As long as I have been writing about alternative investments, experts have been predicting a new leg up in the commodity cycle. Over the last few years, most though not all, commodities have had a dismal time but 2020 proved to be a real bloodbath for the sector. But by late 2020 the numbers were beginning to turn and I’m growing more receptive to the idea that we might be fast approaching a key inflection point when large bits of the commodity spectrum start to roar ahead. I’m not remotely certain of this turn but I’d give it a 40% probability if pushed that we’ll see a major bull run over two or more years in commodities. That might even impact the energy complex though I’m slightly more skeptical about the prospects for oil and gas prices.

Why my cautiously bullish stance? A number of tailwinds come to mind. First the concerns about a reflationary economy pushing into inflationary territory, which could in turn prompt speculators to pile into some parts of the commodity spectrum as inflation insurance. I also think some parts of the commodity spectrum related to the Green push will benefit from very strong multi-decade secular drivers. I also think that we have seen very capacity destruction in some segments of the spectrum and although excess profits will surely drive-up supply, I’m not entirely sure there is enough elasticity in supply for some commodities. Related to this tailwind is a growing big power scramble to secure some key commodities as tensions increase. Lastly, I think we might be about to experience a weaker dollar which could be beneficial for commodity prices.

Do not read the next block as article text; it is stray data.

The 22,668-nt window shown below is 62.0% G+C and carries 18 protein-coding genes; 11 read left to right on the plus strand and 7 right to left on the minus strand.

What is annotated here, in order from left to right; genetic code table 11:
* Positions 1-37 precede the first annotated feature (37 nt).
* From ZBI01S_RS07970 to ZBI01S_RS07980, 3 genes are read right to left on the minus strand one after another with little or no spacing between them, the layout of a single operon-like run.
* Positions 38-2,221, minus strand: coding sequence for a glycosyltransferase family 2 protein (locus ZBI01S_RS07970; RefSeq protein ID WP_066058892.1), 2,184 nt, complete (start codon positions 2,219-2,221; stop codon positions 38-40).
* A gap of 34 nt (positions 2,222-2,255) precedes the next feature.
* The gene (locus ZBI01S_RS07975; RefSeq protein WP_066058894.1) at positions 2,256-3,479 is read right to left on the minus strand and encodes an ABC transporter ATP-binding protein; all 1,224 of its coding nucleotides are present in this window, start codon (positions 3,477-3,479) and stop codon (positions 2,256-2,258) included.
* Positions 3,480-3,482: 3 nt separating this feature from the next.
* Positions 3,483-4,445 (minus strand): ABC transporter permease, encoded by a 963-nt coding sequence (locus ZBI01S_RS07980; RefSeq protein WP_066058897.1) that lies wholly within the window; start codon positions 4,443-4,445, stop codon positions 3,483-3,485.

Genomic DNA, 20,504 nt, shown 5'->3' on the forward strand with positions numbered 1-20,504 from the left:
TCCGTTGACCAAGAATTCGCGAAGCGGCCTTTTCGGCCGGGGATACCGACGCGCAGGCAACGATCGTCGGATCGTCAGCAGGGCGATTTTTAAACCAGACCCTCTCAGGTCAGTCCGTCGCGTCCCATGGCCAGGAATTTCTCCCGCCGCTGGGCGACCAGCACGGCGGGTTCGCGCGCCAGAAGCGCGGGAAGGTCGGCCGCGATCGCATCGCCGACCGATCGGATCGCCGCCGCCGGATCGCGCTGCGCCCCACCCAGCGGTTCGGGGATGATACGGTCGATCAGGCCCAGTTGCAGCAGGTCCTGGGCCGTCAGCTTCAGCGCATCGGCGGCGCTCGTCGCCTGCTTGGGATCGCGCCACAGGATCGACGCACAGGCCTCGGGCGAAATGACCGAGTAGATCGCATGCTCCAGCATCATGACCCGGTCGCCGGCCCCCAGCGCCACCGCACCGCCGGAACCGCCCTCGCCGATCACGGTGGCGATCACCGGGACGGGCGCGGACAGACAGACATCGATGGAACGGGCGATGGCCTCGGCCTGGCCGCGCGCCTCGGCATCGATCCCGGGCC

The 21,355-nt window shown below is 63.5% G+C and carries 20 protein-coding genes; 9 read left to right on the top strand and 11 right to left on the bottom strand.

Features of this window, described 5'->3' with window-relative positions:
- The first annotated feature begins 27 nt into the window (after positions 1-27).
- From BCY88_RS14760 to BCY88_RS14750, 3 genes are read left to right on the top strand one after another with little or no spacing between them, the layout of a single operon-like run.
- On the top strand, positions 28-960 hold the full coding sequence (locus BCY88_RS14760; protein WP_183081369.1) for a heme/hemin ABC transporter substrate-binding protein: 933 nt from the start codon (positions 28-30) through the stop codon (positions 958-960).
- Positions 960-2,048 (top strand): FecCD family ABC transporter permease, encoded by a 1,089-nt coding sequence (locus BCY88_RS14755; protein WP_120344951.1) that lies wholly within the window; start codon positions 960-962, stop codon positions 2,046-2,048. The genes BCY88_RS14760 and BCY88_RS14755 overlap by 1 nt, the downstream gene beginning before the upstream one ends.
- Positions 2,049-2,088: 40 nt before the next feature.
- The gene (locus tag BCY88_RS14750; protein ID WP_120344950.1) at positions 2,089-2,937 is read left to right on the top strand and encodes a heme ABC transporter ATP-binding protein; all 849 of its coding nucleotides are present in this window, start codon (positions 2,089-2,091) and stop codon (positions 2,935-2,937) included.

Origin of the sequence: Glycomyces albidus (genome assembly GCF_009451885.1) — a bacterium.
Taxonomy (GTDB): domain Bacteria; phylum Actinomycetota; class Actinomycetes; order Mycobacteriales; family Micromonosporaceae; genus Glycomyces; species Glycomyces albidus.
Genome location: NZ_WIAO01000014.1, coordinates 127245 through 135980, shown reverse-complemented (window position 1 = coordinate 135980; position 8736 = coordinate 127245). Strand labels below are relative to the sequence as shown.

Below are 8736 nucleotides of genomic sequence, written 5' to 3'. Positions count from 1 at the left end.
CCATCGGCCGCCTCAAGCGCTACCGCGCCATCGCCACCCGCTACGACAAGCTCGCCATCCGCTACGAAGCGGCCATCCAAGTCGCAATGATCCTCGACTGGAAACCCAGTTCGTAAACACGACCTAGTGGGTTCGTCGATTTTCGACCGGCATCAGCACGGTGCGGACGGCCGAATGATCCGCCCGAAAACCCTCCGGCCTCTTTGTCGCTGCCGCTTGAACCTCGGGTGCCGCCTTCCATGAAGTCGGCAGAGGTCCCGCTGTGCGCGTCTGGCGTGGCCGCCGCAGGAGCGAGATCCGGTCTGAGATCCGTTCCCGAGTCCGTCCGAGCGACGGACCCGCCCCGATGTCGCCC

Grist to the mill of my possible commodity bull argument comes in end of year numbers on commodity markets from experts at SocGen. They report that the benchmark S&P GSCI (ER) index “saw a resilient 5.96% gain in December, building on the very significant 12.03% in November. Those brought the year-to-date decline to 24.02% as the index finished at 180.71. Five of the six sectors rose in December with the largest advance in grains, which was up 11.76% and bringing its year-to-date increase to 17.01%. Meanwhile, energy rose 6.33%, for a year-to-date decline of 46.49%. Both crude oils’ rose around 6-8%, but natural gas was the worst-performing commodity across all sectors for the second month in a row, falling 12.6%. Outside the energy complex, silver was the best performing commodity rising 16.9%, followed by corn at 13.6%. The precious metals sector rose in December by 7.46% with gold up 6.4%. Softs also rose, up 6.01%% over the month. Lastly, the industrial metals sector declined very slightly by 0.25%, bringing its year-to-date performance up 14.39%.”

Analysis period: 1 December 2020 – 31 December 2020. Unless otherwise stated, all price returns are calculated based on S&P GSCI Excess Return Component Indices.

Moving on to funds I have two updates on funds in my alternative funds trading list.

The first centers on Tetragon which only joined the list last week. A few readers have contacted me expressing their skepticism about this perennial unloved fund. I absolutely ‘get’ these worries and have some sympathy for the bear case but I simply believe those concerns are baked into the price already.

Anyway, I mentioned in passing that Tetragon has very recently initiated a legal action against Ripple, as reported by fund analysts at Numis.